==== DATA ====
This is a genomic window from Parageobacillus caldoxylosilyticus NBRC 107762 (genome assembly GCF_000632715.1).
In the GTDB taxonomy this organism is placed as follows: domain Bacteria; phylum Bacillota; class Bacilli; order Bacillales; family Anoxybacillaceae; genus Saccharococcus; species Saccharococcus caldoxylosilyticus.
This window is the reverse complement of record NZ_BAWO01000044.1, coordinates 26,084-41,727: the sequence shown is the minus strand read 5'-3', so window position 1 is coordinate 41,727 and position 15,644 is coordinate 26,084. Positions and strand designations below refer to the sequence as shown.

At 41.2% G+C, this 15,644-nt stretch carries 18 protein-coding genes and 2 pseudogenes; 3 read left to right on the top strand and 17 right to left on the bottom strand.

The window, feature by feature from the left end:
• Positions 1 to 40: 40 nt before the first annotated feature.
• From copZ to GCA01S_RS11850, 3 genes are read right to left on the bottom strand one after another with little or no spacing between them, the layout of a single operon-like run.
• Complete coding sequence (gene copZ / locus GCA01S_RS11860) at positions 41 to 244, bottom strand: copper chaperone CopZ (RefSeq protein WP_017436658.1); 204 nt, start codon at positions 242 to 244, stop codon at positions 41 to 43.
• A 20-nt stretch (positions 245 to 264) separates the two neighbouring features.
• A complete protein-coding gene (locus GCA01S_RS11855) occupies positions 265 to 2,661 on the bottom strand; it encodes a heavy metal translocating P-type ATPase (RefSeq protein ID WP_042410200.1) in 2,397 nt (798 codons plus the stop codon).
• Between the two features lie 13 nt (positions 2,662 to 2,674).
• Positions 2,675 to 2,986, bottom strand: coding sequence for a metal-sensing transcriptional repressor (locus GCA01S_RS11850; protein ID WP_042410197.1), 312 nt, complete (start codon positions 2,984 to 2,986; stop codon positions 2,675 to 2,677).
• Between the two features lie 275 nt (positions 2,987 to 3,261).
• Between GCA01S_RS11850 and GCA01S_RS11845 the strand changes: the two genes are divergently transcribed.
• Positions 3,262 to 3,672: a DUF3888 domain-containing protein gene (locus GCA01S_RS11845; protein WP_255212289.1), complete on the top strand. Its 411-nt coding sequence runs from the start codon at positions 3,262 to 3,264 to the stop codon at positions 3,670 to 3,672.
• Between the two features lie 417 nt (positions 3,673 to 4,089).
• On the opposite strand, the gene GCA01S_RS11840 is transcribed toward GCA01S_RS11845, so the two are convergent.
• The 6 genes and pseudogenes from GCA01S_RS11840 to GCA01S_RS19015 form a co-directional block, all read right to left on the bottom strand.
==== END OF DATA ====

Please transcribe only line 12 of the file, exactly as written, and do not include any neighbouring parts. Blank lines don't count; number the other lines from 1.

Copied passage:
• Positions 2,675 to 2,986, bottom strand: coding sequence for a metal-sensing transcriptional repressor (locus GCA01S_RS11850; protein ID WP_042410197.1), 312 nt, complete (start codon positions 2,984 to 2,986; stop codon positions 2,675 to 2,677).